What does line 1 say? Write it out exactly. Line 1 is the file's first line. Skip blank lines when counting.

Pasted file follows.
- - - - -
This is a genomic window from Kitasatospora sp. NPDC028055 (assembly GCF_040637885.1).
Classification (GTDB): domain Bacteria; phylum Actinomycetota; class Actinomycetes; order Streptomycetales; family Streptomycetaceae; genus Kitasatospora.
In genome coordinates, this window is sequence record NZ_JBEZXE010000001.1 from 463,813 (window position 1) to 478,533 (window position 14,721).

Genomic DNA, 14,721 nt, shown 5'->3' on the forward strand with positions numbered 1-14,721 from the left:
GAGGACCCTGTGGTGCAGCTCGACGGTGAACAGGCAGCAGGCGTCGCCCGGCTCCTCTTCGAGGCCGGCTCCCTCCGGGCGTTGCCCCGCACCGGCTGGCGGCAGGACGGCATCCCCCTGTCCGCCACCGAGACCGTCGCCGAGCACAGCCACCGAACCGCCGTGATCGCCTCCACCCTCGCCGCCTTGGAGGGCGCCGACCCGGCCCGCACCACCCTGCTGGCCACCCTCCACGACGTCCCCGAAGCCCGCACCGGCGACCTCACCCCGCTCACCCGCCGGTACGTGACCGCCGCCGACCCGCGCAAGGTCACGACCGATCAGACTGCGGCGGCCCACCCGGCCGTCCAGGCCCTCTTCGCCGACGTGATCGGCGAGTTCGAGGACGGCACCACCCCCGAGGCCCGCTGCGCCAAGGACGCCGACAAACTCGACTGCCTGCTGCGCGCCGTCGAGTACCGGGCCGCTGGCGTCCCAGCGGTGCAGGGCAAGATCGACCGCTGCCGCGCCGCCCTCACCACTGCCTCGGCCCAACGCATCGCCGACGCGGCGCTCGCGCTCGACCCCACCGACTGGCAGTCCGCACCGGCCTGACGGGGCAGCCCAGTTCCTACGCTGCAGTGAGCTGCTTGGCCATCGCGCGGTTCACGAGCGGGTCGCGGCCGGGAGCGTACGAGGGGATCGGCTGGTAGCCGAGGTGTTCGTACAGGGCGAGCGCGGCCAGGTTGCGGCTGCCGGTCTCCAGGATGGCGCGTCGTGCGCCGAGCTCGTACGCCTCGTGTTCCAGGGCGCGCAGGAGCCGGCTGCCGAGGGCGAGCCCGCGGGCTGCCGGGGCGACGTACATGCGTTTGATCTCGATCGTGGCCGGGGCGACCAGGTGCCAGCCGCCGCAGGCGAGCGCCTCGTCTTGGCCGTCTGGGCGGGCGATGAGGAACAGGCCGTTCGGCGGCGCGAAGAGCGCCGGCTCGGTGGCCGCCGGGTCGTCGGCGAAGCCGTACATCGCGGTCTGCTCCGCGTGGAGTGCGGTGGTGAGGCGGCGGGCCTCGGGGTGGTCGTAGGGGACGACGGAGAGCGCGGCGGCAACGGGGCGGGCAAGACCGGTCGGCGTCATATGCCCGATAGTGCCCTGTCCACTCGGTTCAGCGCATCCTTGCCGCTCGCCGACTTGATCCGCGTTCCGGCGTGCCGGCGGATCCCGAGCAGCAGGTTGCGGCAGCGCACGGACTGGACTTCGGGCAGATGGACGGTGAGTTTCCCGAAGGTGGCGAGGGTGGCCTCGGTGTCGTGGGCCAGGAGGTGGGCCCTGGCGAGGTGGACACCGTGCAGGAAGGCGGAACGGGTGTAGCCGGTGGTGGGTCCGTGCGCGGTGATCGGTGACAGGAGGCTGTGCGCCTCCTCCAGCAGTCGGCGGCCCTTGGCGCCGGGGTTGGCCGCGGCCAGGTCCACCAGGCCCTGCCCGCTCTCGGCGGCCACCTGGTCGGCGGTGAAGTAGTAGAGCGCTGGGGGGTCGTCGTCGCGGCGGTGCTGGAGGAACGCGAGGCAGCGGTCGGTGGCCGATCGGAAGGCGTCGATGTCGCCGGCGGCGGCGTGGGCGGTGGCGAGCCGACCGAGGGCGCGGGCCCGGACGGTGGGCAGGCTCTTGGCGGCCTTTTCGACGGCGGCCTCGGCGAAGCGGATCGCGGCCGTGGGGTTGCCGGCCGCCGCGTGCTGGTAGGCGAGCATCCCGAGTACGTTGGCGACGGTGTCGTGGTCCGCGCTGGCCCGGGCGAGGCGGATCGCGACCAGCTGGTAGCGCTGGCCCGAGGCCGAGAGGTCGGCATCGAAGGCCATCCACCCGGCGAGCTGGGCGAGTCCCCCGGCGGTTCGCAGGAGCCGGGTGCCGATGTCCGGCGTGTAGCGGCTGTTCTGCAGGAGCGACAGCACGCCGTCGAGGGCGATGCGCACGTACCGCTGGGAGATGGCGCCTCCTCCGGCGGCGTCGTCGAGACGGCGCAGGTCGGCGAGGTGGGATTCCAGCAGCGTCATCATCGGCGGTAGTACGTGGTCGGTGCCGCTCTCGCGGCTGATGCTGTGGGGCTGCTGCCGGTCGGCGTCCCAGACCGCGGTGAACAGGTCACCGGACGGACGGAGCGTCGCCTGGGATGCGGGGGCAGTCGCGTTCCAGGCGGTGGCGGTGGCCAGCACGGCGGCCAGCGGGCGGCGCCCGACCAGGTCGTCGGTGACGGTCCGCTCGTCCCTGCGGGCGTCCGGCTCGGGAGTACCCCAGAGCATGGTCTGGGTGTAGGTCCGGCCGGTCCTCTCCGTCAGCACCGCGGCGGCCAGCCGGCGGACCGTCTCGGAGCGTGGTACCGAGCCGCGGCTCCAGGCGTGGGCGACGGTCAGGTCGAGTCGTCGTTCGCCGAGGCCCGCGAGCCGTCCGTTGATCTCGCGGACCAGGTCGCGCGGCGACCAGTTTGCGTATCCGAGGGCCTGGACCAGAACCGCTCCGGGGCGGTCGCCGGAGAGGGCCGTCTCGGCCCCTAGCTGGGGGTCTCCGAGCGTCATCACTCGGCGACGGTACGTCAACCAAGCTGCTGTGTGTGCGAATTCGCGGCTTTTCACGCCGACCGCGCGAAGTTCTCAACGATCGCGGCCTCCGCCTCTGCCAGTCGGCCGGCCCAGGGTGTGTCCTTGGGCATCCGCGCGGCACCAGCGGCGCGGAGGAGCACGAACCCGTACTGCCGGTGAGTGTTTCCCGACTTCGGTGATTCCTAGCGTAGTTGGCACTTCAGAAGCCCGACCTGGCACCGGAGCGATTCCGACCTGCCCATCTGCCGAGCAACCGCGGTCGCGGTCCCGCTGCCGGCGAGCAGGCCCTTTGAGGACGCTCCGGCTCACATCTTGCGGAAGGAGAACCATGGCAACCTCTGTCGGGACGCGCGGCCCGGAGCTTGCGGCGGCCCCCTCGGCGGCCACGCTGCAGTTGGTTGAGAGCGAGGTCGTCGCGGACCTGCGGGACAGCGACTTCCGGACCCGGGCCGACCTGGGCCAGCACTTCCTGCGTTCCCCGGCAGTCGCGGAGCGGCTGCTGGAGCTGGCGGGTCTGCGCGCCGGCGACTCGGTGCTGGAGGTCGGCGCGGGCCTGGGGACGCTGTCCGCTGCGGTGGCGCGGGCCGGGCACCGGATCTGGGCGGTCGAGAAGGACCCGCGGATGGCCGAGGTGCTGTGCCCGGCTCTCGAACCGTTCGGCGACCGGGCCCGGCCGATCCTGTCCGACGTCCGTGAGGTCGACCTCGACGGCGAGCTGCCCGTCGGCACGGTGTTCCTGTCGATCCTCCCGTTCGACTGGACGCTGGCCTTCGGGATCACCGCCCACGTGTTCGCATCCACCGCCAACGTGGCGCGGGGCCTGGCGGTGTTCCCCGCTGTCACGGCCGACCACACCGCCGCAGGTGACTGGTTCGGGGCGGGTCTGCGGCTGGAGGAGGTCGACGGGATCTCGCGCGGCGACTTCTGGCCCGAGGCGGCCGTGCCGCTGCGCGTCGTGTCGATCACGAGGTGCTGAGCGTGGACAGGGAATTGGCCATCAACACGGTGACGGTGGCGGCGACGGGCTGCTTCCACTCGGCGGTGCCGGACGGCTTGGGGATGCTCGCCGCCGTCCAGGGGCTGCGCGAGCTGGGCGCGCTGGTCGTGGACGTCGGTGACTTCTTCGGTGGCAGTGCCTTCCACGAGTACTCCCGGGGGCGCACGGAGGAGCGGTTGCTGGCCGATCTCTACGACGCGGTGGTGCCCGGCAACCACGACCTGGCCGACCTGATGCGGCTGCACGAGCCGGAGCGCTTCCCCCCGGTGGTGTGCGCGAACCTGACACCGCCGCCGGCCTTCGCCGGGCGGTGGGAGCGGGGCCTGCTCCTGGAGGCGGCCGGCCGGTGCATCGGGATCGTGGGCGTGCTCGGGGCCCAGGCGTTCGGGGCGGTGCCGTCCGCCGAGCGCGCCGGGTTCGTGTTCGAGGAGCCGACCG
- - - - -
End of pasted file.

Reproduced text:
This is a genomic window from Kitasatospora sp. NPDC028055 (assembly GCF_040637885.1).